If school board members take their jobs seriously, they will not make a policy decision without listening to what their constituents have to say.
But they will also consider the opinion of the superintendent they entrusted with the job of improving the district's performance, consider what sound, scientific research has revealed about the topic and do some thinking on their own.
A recent survey that shows 70 percent of Memphis parents in support of corporal punishment cannot be ignored.
But being a leader doesn't always mean a knee-jerk response to popular opinion.
It also means taking an objective look at what the present policy has or has not accomplished. Critics of the Memphis City Schools often point to a lack of discipline as one of the factors that hamper the school district's performance.
And yet some of these same critics would have the district continue along the same path that it has followed for decades: allowing disruptive students to take a few swats and return to the classroom.
City school board member Lora Jobe's effort to abolish school paddling faces an uphill battle against the impulse to do things the way they've always been done. Inertia is always a problem with as large an institution as the 118,000-student city school system.
Jobe rightly compares opposition to her case against corporal punishment to the reliance on an outdated and ineffective medical cure. These things don't die easily. Late-night radio ads still tout the modern equivalents of snake oil.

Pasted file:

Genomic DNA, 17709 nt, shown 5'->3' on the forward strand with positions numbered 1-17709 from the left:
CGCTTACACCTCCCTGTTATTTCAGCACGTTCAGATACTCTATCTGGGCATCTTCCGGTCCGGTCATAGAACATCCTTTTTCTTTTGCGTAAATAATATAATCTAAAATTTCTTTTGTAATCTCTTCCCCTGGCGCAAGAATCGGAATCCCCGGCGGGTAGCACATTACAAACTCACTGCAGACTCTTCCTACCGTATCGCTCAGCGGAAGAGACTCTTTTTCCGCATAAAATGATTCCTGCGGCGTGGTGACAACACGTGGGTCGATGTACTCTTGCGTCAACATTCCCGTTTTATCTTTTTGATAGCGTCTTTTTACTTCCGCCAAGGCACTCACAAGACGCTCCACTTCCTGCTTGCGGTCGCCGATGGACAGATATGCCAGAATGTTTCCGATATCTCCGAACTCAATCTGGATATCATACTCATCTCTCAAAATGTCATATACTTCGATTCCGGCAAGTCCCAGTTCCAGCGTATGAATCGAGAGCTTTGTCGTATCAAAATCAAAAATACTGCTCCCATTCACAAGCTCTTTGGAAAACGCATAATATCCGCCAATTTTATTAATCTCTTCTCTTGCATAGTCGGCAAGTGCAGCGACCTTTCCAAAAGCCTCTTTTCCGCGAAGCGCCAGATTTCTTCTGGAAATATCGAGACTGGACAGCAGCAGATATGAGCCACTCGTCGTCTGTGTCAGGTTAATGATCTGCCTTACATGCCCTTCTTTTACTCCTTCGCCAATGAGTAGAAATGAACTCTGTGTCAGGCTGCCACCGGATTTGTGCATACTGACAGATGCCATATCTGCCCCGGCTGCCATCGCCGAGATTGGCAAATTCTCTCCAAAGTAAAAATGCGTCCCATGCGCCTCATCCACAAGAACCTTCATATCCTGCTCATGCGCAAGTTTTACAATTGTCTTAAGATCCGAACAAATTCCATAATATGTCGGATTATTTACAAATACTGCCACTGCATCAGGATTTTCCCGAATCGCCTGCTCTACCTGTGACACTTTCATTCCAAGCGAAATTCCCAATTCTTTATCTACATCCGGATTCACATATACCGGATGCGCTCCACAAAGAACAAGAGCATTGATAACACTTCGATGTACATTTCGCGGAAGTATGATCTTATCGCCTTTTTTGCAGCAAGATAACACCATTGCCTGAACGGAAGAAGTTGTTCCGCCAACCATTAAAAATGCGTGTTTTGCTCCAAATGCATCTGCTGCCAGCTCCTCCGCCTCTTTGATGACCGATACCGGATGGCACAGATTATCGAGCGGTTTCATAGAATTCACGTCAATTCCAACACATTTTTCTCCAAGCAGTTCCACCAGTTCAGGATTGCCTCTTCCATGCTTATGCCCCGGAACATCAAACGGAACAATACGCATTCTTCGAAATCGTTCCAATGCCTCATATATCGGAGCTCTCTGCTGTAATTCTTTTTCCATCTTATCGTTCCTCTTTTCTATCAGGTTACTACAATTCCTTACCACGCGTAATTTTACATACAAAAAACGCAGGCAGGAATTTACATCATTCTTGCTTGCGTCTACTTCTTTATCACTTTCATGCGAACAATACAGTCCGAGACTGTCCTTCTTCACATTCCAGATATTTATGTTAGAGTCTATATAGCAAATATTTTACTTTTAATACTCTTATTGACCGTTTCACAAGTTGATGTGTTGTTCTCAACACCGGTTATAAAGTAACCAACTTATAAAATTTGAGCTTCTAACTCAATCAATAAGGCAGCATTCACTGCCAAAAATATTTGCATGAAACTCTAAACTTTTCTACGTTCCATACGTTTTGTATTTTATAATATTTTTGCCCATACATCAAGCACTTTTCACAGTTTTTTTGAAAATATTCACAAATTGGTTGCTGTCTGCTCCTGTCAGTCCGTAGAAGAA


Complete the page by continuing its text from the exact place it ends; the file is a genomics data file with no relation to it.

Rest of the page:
Corporal punishment is the snake oil of school discipline, the lose-weight-while-you-sleep cure that promises much but if it delivers anything at all it's only for the short term.
Its alternatives require imagination and a lot more effort than corporal punishment does. They're the long, slow routes to a better atmosphere in the classroom and in the school that nourishes intellectual curiosity and provides meaningful sanctions for not following the rules.
Jobe plans to renew her push for a paddling ban before the school board Oct. 18.
The idea has been shot down before, but it will be useful to talk about it again. Opponents of school paddling should be given every opportunity to make the case for closely monitoring student behavior and reinforcing behavior that stays within the bounds of strict disciplinary rules.
Parents who favor corporal punishment have a right to carry it out in the home. Research has shown that it can change an individual's behavior in the presence of the punisher.
Beyond that, its effects are limited, and in some cases corporal punishment can even encourage antisocial behavior, including vandalism and assault.
For whatever reason, corporal punishment in the Memphis City Schools has been aimed disproportionately toward African-American males. It has been used to punish basketball players who missed shots. It has continued to breathe life into one of the most humiliating remnants of plantation society.
Corporal punishment in the schools and in any other public institution serves no useful purpose.
Doing things the way they've always been done can mean perpetuating a practice that we never should have employed in the first place.
See related: Anti-corporal punishment editorials
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